Agatha opened the door to the Grubby Shoat. She paused, and, while her eyes adjusted to the gloom, a gust of wind blew a squall of rain through the door. Despite the fog of candle and fire smoke, she saw the elderly barkeeper turn pale. “Be at ease, old man. We seek more virile prey.”
She waddled to the bar, a rough-hewn plank set on empty barrels. The water dripping from her hooded cloak left a wet trail on the moldy rushes covering the dirt floor. The mildew stench from the rushes mingled with the odor of fetid ale to produce a miasmic bouquet.
Agatha spotted five village men sitting on a bench. Exactly what she hoped to find—a flock of potential bed partners. The men sucked in their breath when they saw her, but she refused to let their reaction dampen her excitement.
When her sisters, Bertha and Carla, entered the tavern, a collective groan came from the table. One of the men jerked his knee, kicking the rickety table in front of the bench and scattering their leather ale cups.
Agatha opened her cloak. Underneath, she wore a dark kirtle a few sizes too small for her ample thighs and stomach.
The men sobbed.
Bertha smiled at the table. “Some of you lads will have an unforgettable experience tonight.” She and Carla opened their cloaks. Both were dressed similarly to their sister.
Agatha ignored the panicky response to Bertha’s announcement. Men always looked like doomed cattle when the sisters were on the hunt. She didn’t understand the reaction, but assumed it was quite natural.
“Good eve, Sisters Wyrd.” Having regained his composure, the elderly man behind the plank nodded to them. “What can I serve you?”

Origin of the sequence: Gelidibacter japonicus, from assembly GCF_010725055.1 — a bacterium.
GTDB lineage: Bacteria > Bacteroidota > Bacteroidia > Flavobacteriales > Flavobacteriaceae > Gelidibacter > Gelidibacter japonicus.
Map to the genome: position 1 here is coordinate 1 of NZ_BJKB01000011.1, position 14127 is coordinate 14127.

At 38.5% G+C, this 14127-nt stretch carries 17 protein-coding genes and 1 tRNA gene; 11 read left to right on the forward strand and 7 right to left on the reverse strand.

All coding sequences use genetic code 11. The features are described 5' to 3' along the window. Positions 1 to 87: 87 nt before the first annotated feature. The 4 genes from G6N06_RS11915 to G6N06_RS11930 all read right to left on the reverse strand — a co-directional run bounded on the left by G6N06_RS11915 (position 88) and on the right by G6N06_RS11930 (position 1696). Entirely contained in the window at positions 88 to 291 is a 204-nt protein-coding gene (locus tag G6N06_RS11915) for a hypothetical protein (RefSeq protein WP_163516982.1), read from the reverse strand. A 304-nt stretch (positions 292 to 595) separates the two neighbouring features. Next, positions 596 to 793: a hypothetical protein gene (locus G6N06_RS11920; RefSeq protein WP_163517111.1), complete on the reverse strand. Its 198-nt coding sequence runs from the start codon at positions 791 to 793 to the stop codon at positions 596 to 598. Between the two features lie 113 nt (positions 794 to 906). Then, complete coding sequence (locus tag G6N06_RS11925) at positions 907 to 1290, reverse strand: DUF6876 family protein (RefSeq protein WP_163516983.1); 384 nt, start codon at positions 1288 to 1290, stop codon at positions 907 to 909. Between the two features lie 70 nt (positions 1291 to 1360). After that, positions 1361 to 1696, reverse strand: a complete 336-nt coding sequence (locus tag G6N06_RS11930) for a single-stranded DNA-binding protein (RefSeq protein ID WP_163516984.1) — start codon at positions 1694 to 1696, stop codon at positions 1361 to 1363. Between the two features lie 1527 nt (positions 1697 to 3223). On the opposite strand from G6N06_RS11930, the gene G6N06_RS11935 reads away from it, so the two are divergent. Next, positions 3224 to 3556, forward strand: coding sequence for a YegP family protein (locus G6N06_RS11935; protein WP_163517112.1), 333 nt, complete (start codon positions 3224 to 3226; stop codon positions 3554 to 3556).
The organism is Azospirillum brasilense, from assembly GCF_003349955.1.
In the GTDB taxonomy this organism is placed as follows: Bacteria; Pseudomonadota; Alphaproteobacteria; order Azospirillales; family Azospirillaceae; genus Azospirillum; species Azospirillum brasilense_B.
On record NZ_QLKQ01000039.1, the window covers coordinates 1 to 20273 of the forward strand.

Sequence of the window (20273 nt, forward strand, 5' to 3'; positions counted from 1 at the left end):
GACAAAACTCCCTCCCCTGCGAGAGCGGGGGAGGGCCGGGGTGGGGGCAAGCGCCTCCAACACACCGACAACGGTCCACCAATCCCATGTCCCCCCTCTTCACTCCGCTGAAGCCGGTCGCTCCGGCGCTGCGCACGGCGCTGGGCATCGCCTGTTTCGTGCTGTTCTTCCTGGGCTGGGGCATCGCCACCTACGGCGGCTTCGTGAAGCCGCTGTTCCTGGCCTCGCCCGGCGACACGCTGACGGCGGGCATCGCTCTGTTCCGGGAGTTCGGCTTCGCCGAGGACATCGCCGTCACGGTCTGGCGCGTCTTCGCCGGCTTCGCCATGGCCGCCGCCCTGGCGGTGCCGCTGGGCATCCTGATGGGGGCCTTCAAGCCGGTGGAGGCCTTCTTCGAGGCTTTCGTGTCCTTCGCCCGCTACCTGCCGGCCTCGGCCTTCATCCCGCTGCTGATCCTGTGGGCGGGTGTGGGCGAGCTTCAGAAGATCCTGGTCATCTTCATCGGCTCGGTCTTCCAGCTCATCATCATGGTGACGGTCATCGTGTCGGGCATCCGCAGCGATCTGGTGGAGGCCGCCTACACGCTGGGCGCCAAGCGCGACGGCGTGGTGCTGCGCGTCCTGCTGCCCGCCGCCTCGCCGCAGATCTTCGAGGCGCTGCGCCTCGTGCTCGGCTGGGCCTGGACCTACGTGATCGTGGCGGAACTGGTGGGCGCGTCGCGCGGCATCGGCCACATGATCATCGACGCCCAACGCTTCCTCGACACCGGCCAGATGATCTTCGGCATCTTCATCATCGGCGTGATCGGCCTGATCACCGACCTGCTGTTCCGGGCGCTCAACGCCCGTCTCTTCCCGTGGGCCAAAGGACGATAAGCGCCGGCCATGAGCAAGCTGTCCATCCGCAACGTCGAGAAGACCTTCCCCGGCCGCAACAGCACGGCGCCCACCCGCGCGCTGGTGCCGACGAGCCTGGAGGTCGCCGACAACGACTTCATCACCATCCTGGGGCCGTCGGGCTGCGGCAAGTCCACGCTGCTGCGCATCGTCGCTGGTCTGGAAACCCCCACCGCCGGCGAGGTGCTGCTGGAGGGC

“A round of mead with raw eggs on top,” Agatha replied.
“‘Tis a celebration.” Carla, a svelte two hundred pounds and the thinnest of the three, grinned at the old man.
“Aye, a great day.” Bertha leaned on the plank, bending it into a deep arc.
The barkeeper watched the plank with a look of alarm.
“We avenged an insult to our Granny,” Bertha added.
“You witches talk in riddles. I do not ken your meaning.”
“When Granny learned that Malcolm had killed MacBeth and was now king,” Agatha said, “her coronation gift was an offer to become his Royal Sorceress.”
“And the fool rebuffed her,” Carla said. In the fashion of the younger witches, she had let her nasal hairs grow long enough to braid. “An insult to all witches and even Hecate, our goddess.”
“Men are simple in the brain, methinks.” Agatha shook her head at the unfathomable ways of men. “Granny is not as pert as we three, but she’s no beldam and would have graced the royal court. The king now regrets his refusal.”
“Aye, you should have seen the look on Malcolm’s face.” Bertha gave the barkeeper a gapped-tooth grin. The man shuddered. Once a week, Bertha used an herbal cream that made warts grow. She had a fat, cucumber-colored one on the tip of a beak-like nose and a smaller, amber one on her left cheek. She called them beauty spots.